Deputy Secretary-General of the Presidential Office Joseph Wu (吳釗燮) yesterday warned Beijing not to apply pressure to referendum plans, saying that interfering with the presidential election will only benefit the DPP and not harm President Chen Shui-bian (陳水扁).
"According to our information, Beijing seems to have learned its lesson from Taiwan's last two presidential elections and may do nothing during the coming presidential campaign," Wu told reporters.
"However, if China shows its anger over Taiwan's referendum policy and threatens Taiwanese, as it has done in previous presidential campaigns, we can only say, thanks for assisting us," Wu said.
Wu also said that although China is one of the major variables that affect a presidential election in Taiwan, many US think tanks and government institutes predict that Beijing will stay silent to avoid infuriating the public.
In 1996, Beijing attempted to scupper former president Lee Teng-hui's (李登輝) election campaign by launching missile exercises. In 2000, China Premier Zhu Rongji (朱鎔基) warned Taiwanese not to support a pro-independence candidate.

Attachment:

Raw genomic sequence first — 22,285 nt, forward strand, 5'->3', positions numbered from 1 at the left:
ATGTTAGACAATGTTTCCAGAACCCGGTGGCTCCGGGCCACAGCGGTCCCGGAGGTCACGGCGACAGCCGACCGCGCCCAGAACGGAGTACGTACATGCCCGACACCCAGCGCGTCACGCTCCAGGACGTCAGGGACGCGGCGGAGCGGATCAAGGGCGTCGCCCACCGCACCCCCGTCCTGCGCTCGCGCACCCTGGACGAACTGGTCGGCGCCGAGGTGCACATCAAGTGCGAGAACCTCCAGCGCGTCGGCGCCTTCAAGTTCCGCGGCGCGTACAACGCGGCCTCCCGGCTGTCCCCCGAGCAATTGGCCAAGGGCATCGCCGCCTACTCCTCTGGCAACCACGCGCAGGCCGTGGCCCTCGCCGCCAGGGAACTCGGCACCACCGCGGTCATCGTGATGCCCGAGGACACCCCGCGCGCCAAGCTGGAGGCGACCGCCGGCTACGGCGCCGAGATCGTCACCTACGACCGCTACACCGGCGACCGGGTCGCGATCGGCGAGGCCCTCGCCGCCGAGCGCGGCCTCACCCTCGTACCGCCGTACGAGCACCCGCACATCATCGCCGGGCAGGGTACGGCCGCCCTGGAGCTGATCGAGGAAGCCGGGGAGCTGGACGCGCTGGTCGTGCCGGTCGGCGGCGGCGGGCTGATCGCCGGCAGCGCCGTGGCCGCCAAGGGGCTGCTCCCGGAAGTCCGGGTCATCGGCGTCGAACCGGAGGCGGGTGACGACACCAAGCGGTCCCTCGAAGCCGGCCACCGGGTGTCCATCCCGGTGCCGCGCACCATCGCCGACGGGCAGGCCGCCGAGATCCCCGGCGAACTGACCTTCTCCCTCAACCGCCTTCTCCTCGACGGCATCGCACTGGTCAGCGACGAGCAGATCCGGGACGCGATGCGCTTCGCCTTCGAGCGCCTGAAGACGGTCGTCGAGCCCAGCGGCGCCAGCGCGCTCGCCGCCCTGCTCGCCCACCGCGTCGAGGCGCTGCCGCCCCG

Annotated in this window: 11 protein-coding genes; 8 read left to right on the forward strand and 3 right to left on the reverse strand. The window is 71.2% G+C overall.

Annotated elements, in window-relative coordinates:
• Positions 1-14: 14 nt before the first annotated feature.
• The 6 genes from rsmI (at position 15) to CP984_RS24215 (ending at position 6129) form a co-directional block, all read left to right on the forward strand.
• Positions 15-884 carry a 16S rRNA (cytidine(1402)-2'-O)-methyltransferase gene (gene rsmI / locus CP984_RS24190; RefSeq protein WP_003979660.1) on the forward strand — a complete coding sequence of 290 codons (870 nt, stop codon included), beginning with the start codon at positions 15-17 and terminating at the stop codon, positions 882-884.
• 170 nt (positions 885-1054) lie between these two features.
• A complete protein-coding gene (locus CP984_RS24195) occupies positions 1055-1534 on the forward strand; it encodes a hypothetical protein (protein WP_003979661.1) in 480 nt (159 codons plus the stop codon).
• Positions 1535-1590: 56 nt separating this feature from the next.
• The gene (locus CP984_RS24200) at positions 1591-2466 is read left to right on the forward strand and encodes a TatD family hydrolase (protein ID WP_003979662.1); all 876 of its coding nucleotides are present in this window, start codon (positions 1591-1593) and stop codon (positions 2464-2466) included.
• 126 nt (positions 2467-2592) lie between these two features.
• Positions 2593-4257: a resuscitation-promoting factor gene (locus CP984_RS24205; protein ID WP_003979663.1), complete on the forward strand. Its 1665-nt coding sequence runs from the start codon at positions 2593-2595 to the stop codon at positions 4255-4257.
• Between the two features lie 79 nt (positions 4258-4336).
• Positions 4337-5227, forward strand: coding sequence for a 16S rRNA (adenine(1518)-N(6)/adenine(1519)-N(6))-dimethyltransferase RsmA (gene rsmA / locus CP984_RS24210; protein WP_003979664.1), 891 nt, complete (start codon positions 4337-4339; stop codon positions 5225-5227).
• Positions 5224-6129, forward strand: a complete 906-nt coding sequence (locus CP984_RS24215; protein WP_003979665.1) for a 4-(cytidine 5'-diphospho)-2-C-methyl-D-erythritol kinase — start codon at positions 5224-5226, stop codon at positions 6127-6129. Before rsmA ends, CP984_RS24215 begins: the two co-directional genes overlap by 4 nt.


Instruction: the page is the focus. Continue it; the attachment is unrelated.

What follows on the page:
Both times China's intervention failed.
"This time, according to our intelligence data, China will neither improve relations with President Chen, which will benefit Chen's campaign, nor adopt tough action to avoid enraging voters," Wu said. "We believe that Beijing will do nothing and just watch."
As to the referendum issue, Wu said that although recent reforms over the past decade have been seen by some as moves toward independence, they have in fact helped to enhance Taiwanese confidence.
"Just as the realization of presidential elections, the amendments of the Constitution and the full legislative election have done, the referendum will be another inevitable step toward promoting Taiwanese democracy."
Wu also said that Chen will not launch a national referendum on the independence-reunification issue during his presidency, saying that Chen's inauguration speech was clear on that pledge.
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